What are the ‘must-haves’ that employers are looking for? These are skills you already possess – it’s just a matter of presenting them in the right way! Let’s take a closer look.
Utilising Your Skills
No matter what line of work you have primarily worked in, you will have built up a repertoire of skills, and now is the time to call upon them.
Let’s look at the way you can use your previous experience to your benefit in the post-pandemic job market.
Your hard skills are the skills you have been trained in, that could be [list specific sector skills], and the list goes on.
Your hard skills will be the abilities you feel most comfortable using in your job every day, and will probably be the area in which you focus your job search. This is fine if your industry has not been badly affected by Covid-19, but we understand that in many sectors, job availability feels tight at the moment.
Many applicants get caught up thinking that these skills are the only ones which employers are looking out for, but this is not the case anymore; increasingly, employers are looking for soft skills.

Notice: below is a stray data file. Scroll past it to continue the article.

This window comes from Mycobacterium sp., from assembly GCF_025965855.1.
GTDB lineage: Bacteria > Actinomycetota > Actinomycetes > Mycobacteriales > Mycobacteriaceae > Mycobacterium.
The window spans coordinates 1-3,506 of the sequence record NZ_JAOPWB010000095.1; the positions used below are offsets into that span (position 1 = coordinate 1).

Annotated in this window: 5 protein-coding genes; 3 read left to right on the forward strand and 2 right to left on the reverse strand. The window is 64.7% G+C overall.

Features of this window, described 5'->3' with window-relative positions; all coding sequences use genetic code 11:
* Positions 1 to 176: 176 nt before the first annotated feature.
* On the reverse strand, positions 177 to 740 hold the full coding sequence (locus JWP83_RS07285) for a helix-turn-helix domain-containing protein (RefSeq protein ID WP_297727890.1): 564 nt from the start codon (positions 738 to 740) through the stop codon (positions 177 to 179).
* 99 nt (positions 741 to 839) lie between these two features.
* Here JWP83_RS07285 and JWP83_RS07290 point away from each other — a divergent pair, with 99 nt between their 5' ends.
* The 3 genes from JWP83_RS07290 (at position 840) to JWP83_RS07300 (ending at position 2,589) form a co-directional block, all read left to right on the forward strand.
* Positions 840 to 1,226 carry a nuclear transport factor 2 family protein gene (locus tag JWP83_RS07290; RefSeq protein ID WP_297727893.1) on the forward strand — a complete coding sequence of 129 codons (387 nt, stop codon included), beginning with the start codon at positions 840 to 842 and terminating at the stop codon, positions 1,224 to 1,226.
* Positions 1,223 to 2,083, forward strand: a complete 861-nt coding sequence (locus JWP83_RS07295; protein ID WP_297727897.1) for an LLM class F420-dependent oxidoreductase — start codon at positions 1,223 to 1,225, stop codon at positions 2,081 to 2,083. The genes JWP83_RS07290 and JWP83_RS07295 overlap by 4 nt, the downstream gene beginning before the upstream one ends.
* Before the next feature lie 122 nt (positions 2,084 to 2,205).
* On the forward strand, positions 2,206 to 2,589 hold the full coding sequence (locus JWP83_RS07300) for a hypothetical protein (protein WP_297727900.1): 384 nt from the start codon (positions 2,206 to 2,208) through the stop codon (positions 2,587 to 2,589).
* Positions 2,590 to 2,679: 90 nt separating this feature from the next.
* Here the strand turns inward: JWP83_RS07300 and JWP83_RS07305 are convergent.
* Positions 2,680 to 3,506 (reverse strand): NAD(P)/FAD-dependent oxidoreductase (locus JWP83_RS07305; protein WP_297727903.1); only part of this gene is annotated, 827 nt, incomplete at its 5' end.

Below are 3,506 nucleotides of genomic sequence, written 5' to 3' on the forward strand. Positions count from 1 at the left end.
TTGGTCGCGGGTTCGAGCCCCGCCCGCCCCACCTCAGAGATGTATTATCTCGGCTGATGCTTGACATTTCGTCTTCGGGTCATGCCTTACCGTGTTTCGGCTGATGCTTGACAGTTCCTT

What can you do if jobs in your preferred Sector are few and far between and you are not getting anywhere with your applications?
It’s time to showcase your soft skills to employers.
A 2019 survey by International talent and outsourcing company Yoh found that 75% of employers are more likely to hire an applicant who has soft skills, rather than the exact experience or qualifications, in case you were wondering how vital soft skills are in landing you a new role.
So what are soft skills?
- Emotional intelligence
- A growth mindset
- Active listening
- Work ethic
Your soft skills denote what kind of a person you are, what your character is like and how you work on a day-to-day basis.
A candidate who is personable, emotionally aware with a great attitude and a hunger to learn is always worth a second interview – employers know they can teach skills, but they cannot teach attitude.
Similar to soft skills, these are another set of invaluable attributes that you can focus on to give you the best chance of securing a job in an industry which you aren’t explicitly trained.
Transferrable skills include –
- Creative thinking
- Time management
- People skills such as delegation and negotiation
- Literacy and numeracy skills
- Research and analytical skills
For a more in-depth look at transferrable skills, check out Reed’s transferrable skills guide by clicking here.
Great candidates with a range of hard, soft and transferrable skills are always of value to any employer and hiring managers will be looking out for the candidates who can bring extra value to their organisation.